Emma Lou Diemer – A Kansas City native, her new piece, Remembering is for organ solo. She is a former AGO Composer of the Year (1995). Her new piece will be performed by Chelsea Chen in Helzberg Hall at the Kauffman Center on Wednesday, July 4.
Frank Ferko - He has been heard in live performances and radio broadcasts around the world and is one of the most sought after composers of new choral music today. His new set of pieces for organ and mezzo-soprano, sung by Julia Scozzafava is named Cartes Postales de la Guerre (Postcards from the War) and will be played by Ben Sheen at St. Andrews Episcopal Church on Thursday, July 5.
Sir James MacMillan – His major piece for organ and choir, Everyone Sang, will be a part of the Opening Celebration in Helzberg Hall. Scottish traditional music has a profound musical influence on his compositions, and is frequently discernible in his works. It is also infused with the spiritual and the political. Sir James was appointed a Commander of the Order of the British Empire (CBE) in 2004, and a Knight Bachelor in 2015.
Cecilia McDowall – McDowall’s O Antiphon Sequence, a major solo organ piece, will be played by Vincent Dubois at St. Michael’s and All Angels Episcopal Church on Tuesday, July 3. She has been described as having a communicative gift that is very rare in modern music. She is often inspired by extra-musical influences; her writing combines a rhythmic vitality with expressive lyricism which is, at times, very moving.
Jean-Baptiste Robin – Todd Wilson will play Robin’s Hands of Time during the St. Cecilia concert at the Temple of the Community of Christ on Thursday, July 5. At home in France, he was appointed Organist of the Royal Chapel at the Palace of Versailles in 2010. He has composed over forty works ranging from those for solo instruments to symphony orchestra. A new CD of his compositions with organ was released last March 2017, including an organ concerto with string orchestra and timpani.
Chen Yi - Chen Yi is a Chinese composer of contemporary classical music. She was the first Chinese woman to receive an MA in music composition from the Central Conservatory of Music in Beijing. Chen Yi was a finalist for the 2006 Pulitzer Prize for Music for her composition Si Ji (Four Seasons). She began studying piano at the age of three, heavily influenced by the music of Western composers such as Bach and Mozart. However, once the Cultural Revolution began in 1966, Western attitudes were severely shunned, arts were opposed and she was sent to a labor camp at age 15. When she was released from the labor camp, she was able to come to New York City where she earned her DMA in composition at Columbia University. As of 2006, both Chen Yi and her husband are professors of composition at the University of Missouri–Kansas City Conservatory of Music and Dance. Christopher Houlihan will play her organ solo composition Totem Poles at Country Club Christian Church on Tuesday, July 3.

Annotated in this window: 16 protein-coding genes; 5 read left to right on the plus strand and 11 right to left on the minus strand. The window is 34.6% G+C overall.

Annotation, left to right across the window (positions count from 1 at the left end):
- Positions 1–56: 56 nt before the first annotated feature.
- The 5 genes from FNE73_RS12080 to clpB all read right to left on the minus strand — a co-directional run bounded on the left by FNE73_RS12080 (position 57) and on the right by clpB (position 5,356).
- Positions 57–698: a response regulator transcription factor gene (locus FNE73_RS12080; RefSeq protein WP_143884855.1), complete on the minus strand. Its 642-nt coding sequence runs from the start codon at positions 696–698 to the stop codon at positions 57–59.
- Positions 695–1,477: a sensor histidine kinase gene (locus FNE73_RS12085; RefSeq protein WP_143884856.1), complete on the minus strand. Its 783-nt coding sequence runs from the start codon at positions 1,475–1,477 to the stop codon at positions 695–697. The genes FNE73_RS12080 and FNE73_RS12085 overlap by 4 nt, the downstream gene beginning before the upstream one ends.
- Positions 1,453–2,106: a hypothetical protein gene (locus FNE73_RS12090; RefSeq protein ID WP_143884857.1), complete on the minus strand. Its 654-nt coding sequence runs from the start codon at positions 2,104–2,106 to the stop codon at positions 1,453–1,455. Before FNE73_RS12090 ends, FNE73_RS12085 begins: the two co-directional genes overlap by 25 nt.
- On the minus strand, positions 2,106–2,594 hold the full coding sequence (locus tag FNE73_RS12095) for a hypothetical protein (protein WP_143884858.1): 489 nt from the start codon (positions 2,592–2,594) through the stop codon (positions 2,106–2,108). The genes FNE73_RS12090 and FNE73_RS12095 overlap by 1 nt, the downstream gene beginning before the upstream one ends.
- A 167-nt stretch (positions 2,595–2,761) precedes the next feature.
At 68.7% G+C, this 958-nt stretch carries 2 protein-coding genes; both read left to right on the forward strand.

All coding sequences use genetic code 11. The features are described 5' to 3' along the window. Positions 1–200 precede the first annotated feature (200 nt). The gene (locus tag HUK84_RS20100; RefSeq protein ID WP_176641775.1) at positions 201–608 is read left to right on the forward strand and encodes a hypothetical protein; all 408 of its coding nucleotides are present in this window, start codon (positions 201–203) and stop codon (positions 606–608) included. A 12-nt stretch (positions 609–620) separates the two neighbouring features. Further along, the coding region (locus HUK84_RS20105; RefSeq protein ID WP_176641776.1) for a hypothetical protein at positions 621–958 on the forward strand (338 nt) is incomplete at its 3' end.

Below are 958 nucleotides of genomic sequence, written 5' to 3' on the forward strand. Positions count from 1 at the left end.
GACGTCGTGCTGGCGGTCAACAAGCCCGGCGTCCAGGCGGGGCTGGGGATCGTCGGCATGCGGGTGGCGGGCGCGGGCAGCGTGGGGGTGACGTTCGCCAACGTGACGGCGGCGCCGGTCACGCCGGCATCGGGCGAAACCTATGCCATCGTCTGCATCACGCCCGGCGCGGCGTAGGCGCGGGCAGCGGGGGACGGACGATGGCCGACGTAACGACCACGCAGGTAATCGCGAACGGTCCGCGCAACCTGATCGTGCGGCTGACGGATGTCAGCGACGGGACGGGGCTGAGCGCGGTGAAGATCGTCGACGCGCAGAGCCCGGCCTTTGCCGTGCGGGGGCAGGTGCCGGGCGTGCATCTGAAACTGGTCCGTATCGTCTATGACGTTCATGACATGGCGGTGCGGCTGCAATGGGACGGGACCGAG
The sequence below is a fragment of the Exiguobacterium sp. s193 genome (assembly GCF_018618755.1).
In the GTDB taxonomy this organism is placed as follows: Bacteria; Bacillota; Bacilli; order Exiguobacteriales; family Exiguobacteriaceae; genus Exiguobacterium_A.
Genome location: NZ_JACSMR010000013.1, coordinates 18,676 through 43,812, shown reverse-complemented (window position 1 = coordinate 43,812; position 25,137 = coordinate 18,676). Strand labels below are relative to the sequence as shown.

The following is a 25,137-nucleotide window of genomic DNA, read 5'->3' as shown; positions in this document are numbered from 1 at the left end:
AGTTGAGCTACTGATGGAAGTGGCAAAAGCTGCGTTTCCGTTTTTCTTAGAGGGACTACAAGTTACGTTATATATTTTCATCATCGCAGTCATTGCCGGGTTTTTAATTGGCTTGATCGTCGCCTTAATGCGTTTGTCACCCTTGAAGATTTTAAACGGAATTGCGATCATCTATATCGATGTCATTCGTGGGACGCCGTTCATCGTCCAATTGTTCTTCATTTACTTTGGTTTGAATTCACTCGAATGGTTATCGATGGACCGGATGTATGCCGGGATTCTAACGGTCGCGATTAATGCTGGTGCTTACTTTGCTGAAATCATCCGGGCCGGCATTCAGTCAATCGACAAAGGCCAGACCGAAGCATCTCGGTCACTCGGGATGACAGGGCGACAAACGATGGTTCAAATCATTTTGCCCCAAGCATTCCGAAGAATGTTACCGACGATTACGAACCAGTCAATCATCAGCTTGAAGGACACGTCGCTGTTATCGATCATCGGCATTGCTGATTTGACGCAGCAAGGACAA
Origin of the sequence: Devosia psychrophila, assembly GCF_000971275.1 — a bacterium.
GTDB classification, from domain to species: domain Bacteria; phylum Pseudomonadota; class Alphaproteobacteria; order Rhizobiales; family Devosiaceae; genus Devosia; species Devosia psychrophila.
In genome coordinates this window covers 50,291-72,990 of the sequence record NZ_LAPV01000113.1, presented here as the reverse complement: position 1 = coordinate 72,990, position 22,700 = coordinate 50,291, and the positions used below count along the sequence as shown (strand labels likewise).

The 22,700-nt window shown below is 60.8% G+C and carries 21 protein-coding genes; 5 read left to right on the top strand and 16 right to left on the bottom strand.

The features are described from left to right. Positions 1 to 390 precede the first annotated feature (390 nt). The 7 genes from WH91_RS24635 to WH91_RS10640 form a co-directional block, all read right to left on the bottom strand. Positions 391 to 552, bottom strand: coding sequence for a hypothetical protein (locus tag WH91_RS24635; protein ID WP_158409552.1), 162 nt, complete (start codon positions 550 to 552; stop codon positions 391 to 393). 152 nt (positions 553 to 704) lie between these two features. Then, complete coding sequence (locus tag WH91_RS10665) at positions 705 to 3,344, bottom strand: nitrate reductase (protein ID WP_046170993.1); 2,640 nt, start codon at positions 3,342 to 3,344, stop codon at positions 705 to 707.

Benjamin Cornelius-Bates – Jennifer Pascual will play Cornelius-Bates’ Sonata No. 1 on Friday, July 6 at Grace and Holy Trinity Cathedral. This is a piece intended for the intermediate organist. Benjamin, grew up in Alaska, but did not study the organ until he attended the University of Montana, Missoula. He is currently pursuing a Doctorate in Music Composition at West Virginia University. His piece, Fête, was a finalist in the 2012 Kansas City AGO Composition Competition and we have invited him back to Kansas City where a major new work for organ will be premiered.
Mel Bringle – Mel’s hymn text God’s Dream Is like a Haunting Song written to the hymn tune RESIGNATION. This beautiful hymn will be sung during the Hymn Festival on Wednesday, July 4 at the Kauffman Center. She is a recent president of the Hymn Society in the United States and Canada and served as the chair of the Presbyterian Committee on Congregational Song, the group responsible for the most recent Presbyterian (PCUSA) hymnal, Glory to God (2013). She is also professor of philosophy and religious studies at Brevard College in Brevard, North Carolina.